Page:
Working from home has its perks, but it’s easy to lose focus when surrounded by distractions. Three Canadian women found a unique solution to increase their productivity—they took their home office outside. Tour the pint-sized structures below.
Purcell’s Cove, Nova Scotia
Unable to fit a dedicated workspace into her small home, author Michelle Elrick called on friends and family to help build a charming 77-square-foot shed in her Purcell’s Cove, N.S., backyard, which now serves as a studio. “I wanted to have a space that was separate from the house, somewhere that was just for me—a room of my own, as Virginia Woolf would say,” explains Elrick.
With large windows offering views of a terraced garden and local wildlife, author Michelle Elrick’s cozy shed allows her to reconnect with nature, with herself and with her work. “I try to be intentional with how I use the space,” says Elrick. “When I enter, I know I’m here to think, write and create,” she says. Elrick describes her decorating style as modern and eclectic, favouring clean lines, a neutral colour palette and natural materials, as well as vintage finds and unique knick-knacks that remind her of loved ones.
On her desk, Elrick keeps objects that spark inspiration. “I like to surround myself with objects that induce positive feelings and associations,” she says. “When I was writing my novel, I kept photographs of the landscape where the story was set, and I’ve also used mementoes like stones and shells, magazine clippings and scraps of writing to inspire me.”
Elrick changes up the decor depending on what she wants to feel or remember, but she keeps a few of her favourite pieces close. Of all the treasures in the studio, Elrick’s favourite is a doll that belonged to her grandmother. “It used to sit on her bed,” she remembers. “Now, it lives on a shelf with some of my early notebooks and copies of magazines I’ve been published in.” Another favourite is her typewriter—which now holds a running list of all the books she wants to read—that was once used to share notes and jokes back and forth with a former housemate. “Reading these scraps of text is like looking at a photograph or watching a video,” she explains. “I treasure them.”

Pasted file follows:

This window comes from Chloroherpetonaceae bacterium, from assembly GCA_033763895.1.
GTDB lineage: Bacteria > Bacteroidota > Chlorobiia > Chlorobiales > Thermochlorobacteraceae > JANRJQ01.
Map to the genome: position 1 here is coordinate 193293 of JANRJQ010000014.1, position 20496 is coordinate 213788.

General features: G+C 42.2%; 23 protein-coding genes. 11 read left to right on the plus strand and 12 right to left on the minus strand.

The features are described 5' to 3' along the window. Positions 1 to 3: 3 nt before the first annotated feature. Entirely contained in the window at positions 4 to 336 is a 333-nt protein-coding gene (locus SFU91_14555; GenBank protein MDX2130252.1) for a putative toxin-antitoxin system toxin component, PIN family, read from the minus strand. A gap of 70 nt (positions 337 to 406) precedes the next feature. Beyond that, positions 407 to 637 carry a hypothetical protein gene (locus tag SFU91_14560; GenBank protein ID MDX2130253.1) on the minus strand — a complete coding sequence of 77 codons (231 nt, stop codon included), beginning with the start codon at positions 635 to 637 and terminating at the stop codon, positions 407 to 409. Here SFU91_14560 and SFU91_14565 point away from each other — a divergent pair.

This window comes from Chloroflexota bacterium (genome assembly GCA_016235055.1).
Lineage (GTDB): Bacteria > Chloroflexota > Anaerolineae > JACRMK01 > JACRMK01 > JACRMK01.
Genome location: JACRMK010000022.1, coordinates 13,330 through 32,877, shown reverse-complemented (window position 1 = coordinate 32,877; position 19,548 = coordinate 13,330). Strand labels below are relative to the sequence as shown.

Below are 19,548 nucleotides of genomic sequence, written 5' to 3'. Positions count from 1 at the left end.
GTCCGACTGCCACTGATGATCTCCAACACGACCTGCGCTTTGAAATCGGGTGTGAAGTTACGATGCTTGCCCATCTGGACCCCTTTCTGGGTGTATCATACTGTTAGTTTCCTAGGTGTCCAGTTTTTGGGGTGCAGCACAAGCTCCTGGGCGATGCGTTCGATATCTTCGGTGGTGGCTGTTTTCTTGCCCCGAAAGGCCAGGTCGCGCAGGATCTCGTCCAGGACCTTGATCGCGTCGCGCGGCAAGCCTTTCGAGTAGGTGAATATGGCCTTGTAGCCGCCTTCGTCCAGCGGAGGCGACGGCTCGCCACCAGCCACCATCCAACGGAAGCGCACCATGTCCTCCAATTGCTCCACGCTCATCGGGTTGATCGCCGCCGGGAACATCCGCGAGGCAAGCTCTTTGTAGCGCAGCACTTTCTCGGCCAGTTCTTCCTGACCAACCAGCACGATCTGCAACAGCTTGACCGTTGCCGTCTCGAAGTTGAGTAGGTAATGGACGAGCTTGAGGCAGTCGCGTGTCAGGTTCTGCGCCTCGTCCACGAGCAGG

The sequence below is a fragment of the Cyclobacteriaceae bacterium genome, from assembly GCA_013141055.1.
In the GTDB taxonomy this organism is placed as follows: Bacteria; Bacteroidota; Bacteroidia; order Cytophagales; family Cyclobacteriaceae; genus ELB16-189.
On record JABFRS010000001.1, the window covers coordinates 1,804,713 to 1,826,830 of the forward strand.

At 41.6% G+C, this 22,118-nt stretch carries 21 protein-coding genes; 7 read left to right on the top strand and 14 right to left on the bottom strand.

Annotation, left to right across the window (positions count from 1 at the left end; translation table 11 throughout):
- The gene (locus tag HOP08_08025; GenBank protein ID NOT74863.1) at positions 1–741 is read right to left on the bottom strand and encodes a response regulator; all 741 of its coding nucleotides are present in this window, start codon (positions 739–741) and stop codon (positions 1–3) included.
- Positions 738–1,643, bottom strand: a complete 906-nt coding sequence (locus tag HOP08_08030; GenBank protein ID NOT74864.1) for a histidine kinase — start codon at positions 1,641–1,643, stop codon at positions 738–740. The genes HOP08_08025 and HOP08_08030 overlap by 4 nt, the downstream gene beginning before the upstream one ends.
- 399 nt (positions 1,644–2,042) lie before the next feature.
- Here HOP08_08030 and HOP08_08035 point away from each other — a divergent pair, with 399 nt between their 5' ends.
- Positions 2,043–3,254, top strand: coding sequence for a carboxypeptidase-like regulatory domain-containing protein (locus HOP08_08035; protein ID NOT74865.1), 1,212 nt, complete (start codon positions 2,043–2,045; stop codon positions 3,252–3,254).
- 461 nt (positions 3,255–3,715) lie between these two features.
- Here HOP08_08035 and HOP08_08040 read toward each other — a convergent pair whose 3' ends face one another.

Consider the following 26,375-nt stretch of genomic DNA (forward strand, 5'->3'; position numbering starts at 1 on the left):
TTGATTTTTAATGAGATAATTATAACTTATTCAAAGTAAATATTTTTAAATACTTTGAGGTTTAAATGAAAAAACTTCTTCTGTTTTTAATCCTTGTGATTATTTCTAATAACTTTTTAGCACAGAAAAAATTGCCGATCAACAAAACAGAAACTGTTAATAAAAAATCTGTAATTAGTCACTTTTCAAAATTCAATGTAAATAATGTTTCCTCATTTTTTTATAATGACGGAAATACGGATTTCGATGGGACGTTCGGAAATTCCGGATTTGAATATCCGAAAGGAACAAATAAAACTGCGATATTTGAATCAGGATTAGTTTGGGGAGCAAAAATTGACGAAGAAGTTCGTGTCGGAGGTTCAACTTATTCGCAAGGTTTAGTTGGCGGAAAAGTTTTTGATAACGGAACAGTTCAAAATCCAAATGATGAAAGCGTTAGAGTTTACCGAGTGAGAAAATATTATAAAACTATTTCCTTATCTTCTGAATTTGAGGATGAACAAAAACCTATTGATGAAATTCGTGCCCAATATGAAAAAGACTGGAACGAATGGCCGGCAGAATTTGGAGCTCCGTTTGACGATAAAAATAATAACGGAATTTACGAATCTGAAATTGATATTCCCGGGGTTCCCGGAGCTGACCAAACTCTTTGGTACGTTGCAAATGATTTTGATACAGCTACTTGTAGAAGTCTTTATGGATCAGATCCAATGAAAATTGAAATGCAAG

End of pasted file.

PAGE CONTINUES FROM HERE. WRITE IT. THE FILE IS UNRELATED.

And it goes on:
Some of her favourite objects came into her life by chance, like the beat-up clock radio that was left by the previous homeowners. It provided music and background noise during a months-long renovation of the house. “It was dropped from ladders, and coated in drywall dust and wood shavings, and somehow still works,” notes Elrick. “I believe in reusing and repairing, and many of these objects have been with me for 15 or even 20 years—roughly half my lifetime.”
As Principal, Regional Leader of Consulting at HOK, a global architecture and interior design firm, Susan Chang was used to working in her company’s Toronto office. When the pandemic hit, she struggled to find space to work without distractions in the bungalow she shares with her husband and youngest son. She tried setting up shop in her eldest son’s bedroom and in the family’s den, but none of these spaces were conducive to productivity.